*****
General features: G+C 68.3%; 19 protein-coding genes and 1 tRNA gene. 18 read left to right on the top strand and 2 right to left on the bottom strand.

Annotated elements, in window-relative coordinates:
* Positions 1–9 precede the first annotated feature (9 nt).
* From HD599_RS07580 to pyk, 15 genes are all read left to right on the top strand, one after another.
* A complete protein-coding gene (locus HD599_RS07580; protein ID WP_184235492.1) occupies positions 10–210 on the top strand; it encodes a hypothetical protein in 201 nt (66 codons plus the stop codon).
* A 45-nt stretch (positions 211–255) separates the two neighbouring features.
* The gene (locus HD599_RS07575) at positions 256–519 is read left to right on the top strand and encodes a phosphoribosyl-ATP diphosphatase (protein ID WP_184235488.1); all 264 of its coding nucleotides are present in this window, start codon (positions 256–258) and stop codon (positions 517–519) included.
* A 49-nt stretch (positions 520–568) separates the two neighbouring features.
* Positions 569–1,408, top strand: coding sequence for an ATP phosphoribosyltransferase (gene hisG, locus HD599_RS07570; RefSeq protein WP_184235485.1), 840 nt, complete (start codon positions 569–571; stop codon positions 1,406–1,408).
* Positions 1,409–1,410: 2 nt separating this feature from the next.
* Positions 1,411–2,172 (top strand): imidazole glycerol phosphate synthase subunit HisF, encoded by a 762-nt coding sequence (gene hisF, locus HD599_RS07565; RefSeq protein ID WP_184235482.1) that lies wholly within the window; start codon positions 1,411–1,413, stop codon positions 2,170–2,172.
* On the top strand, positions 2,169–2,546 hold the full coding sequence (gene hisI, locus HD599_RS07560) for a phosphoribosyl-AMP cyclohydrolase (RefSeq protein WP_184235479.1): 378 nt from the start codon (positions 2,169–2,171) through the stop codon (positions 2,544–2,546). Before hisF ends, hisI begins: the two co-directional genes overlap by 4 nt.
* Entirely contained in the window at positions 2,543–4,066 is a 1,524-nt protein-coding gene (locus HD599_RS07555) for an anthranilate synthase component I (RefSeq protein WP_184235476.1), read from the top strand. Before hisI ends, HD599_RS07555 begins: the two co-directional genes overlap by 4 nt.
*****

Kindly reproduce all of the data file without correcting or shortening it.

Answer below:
General features: G+C 68.3%; 19 protein-coding genes and 1 tRNA gene. 18 read left to right on the top strand and 2 right to left on the bottom strand.

Annotated elements, in window-relative coordinates:
* Positions 1–9 precede the first annotated feature (9 nt).
* From HD599_RS07580 to pyk, 15 genes are all read left to right on the top strand, one after another.
* A complete protein-coding gene (locus HD599_RS07580; protein ID WP_184235492.1) occupies positions 10–210 on the top strand; it encodes a hypothetical protein in 201 nt (66 codons plus the stop codon).
* A 45-nt stretch (positions 211–255) separates the two neighbouring features.
* The gene (locus HD599_RS07575) at positions 256–519 is read left to right on the top strand and encodes a phosphoribosyl-ATP diphosphatase (protein ID WP_184235488.1); all 264 of its coding nucleotides are present in this window, start codon (positions 256–258) and stop codon (positions 517–519) included.
* A 49-nt stretch (positions 520–568) separates the two neighbouring features.
* Positions 569–1,408, top strand: coding sequence for an ATP phosphoribosyltransferase (gene hisG, locus HD599_RS07570; RefSeq protein WP_184235485.1), 840 nt, complete (start codon positions 569–571; stop codon positions 1,406–1,408).
* Positions 1,409–1,410: 2 nt separating this feature from the next.
* Positions 1,411–2,172 (top strand): imidazole glycerol phosphate synthase subunit HisF, encoded by a 762-nt coding sequence (gene hisF, locus HD599_RS07565; RefSeq protein ID WP_184235482.1) that lies wholly within the window; start codon positions 1,411–1,413, stop codon positions 2,170–2,172.
* On the top strand, positions 2,169–2,546 hold the full coding sequence (gene hisI, locus HD599_RS07560) for a phosphoribosyl-AMP cyclohydrolase (RefSeq protein WP_184235479.1): 378 nt from the start codon (positions 2,169–2,171) through the stop codon (positions 2,544–2,546). Before hisF ends, hisI begins: the two co-directional genes overlap by 4 nt.
* Entirely contained in the window at positions 2,543–4,066 is a 1,524-nt protein-coding gene (locus HD599_RS07555) for an anthranilate synthase component I (RefSeq protein WP_184235476.1), read from the top strand. Before hisI ends, HD599_RS07555 begins: the two co-directional genes overlap by 4 nt.